Monster Energy Amageza Rally
The Monster Energy 2012 Amageza Rally, powered by KTM Cape Town and Leatt Corporation, brought 70 dual-sport motorcyclists from across Africa, and abroad, to Sutherland (South Africa) from April 27 to April 29.
Similar in style to the Dakar and Baja 1000, the Amageza Rally consists of numerous “liaison” and “special” legs that require a high level of navigation skill and endurance. Riding road-legal, dual-sport motorbikes, from 450ccs and up, participants are required to navigate their way through a combination of public roads and vast sections of grueling off-road virgin territory using rally road books and GPS waypoints. Clearly, it’s no coincidence that “amageza” means “crazy” in Xhosa (a local South African language).
Managing Director, Alexander Nel, explains where it all started: “The Amageza was born out of my dream to compete on a motorcycle in an event similar to the Dakar Rally. I would like the Amageza to be a vehicle to build dual-sport motorcycling from being a hobby to being a competitive sport—to boost the local rally accessory manufacturers, and provide a financial boost to the towns we travel through.”
2012 marks the Amageza Rally’s second year. “We’ve attempted to develop a unique motorcycle event that delivers local and international off-road rally enthusiasts an unforgettable experience—high on African thrills and low on costs. In addition, our media team creates multi-layered exposure for our kind sponsors: Monster Energy, KTM Cape Town and Leatt Corporation—providing wonderful value for all concerned,” said Marketing Director, Wayne Harrison.
KTM Cape Town Assistant Manager, Charl Steyn, participated on the new affordable 690 Oryx Rally bike, which has created a new off-road motorcycle segment within KTM. The bike is just as comfortable tackling technical sections, as it is cruising long open roads. “We have developed the KTM690 Oryx, which is basically the 690 Enduro R with extra fuel tanks and a rally fairing kit… it can ride a greater distance and has a more rally type feel to it. Great piece of machinery… better performance, better suspension—it’s doing really well—comfortable ride; and it goes over 500 kilos on full tanks, which is great,” said Steyn.
With sponsors of this caliber, the rally is growing by leaps and bounds. Monster Energy’s Head of Marketing for the Western and Eastern Cape, Greg Miller, explains their involvement with the event. “We’re stoked to be associated with the Monster Energy Amageza Rally for 2012. We have been involved with athletes and teams competing at the Dakar this past year with the Monster Energy MINI team winning the Dakar—so this really ties in with what we’re doing overseas and works great for South Africa.”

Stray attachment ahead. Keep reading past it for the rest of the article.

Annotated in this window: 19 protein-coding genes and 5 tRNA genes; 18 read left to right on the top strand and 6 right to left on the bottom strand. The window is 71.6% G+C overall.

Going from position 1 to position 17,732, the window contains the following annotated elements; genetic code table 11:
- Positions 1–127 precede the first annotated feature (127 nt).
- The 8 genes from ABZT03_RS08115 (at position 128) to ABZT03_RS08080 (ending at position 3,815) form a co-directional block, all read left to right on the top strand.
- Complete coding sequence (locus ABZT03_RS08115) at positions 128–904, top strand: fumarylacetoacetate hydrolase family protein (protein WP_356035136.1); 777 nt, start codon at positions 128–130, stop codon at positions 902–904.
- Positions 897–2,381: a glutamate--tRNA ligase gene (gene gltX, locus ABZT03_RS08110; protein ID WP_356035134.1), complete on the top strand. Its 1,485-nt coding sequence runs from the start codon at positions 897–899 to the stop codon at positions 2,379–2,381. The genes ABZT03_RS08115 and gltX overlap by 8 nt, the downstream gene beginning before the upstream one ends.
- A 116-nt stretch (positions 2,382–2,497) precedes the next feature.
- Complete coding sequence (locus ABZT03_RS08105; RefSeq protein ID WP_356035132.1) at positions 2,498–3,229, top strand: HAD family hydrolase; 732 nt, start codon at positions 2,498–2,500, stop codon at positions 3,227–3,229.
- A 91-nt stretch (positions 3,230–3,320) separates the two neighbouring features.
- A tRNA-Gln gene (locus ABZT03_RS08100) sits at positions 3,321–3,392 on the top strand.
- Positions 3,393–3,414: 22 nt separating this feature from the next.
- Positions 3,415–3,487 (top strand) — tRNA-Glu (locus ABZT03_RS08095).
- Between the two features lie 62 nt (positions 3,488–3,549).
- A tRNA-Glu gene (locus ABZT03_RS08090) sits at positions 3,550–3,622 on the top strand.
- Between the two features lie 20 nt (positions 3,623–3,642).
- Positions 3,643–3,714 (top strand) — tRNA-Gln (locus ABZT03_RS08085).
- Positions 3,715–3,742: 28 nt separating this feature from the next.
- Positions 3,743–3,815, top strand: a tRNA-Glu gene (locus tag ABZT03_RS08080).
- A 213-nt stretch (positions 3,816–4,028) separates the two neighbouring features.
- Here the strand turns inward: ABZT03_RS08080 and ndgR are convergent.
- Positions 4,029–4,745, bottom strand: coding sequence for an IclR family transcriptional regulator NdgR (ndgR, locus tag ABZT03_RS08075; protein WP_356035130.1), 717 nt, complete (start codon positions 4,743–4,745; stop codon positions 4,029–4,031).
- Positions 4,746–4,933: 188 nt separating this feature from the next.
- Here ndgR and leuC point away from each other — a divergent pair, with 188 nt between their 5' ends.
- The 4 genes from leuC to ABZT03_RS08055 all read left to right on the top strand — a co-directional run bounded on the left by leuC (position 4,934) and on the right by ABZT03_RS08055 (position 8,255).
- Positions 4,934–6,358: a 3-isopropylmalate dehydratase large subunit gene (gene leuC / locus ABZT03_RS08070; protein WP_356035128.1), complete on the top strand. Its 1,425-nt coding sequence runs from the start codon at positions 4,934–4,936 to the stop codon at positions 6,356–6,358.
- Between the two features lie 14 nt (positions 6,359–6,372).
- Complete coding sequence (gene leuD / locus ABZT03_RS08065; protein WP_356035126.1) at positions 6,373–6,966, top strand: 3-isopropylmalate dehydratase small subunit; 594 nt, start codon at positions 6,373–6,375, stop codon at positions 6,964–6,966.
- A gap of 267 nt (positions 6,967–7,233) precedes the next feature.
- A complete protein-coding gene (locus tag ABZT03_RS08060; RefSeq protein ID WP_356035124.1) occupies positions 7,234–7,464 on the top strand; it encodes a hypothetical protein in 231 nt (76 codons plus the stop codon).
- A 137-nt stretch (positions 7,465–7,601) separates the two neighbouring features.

Since 2011’s one-day event, the Monster Energy Amageza Rally more than doubled its participants. “Starting small last year with only 25 entrants, it proved that there were like-minded individuals. This year a multi-day event was tested with 50 entrants, that escalated to 70,” said Alexander Nel. Darryl Curtis, who came 22nd in this year’s Dakar and recently won the 2012 Marrakech Rally, was among the entrants. “This is the first time that I’m here at the Amageza Rally, just came back from Dakar 2012. Going to the Dakar for the first time was quite a big learning curve—it’s all about the road book; and that’s what I like about the Amageza—they have developed a road book for the guys who want to go out and do their first Dakar—they can get a little bit of experience and find out what the Dakar is all about,” said Curtis.
Known as “the gateway to the universe,” Sutherland proved to be the perfect location—with a dramatically varied terrain pushing riders to their limits. About 700km of mountain trails, high-speed gravel roads and rocky, washed-out farm roads were covered over two days, which offered a spine-tingling gateway to adventurist heaven. But, aside from the terrain, Sutherland also offered the Amageza crowd true small-town hospitality. The police were involved with maintaining security and the school made its sport premises and hostels available, which were used for the bivouac, parc fermé (closed park area for a race), crew accommodation, sit-down meals and briefings. In addition to this, the local farmers were more than willing to open their private ground to the organizers to work out the route.
Riders who could not make one of the national pre-qualifying events had the opportunity to show the officials what they are made of during the final qualifier early Friday morning. The route turned out to be quite challenging with Thursday’s rain transforming dry riverbeds into deep crossings that got riders wetter than expected.
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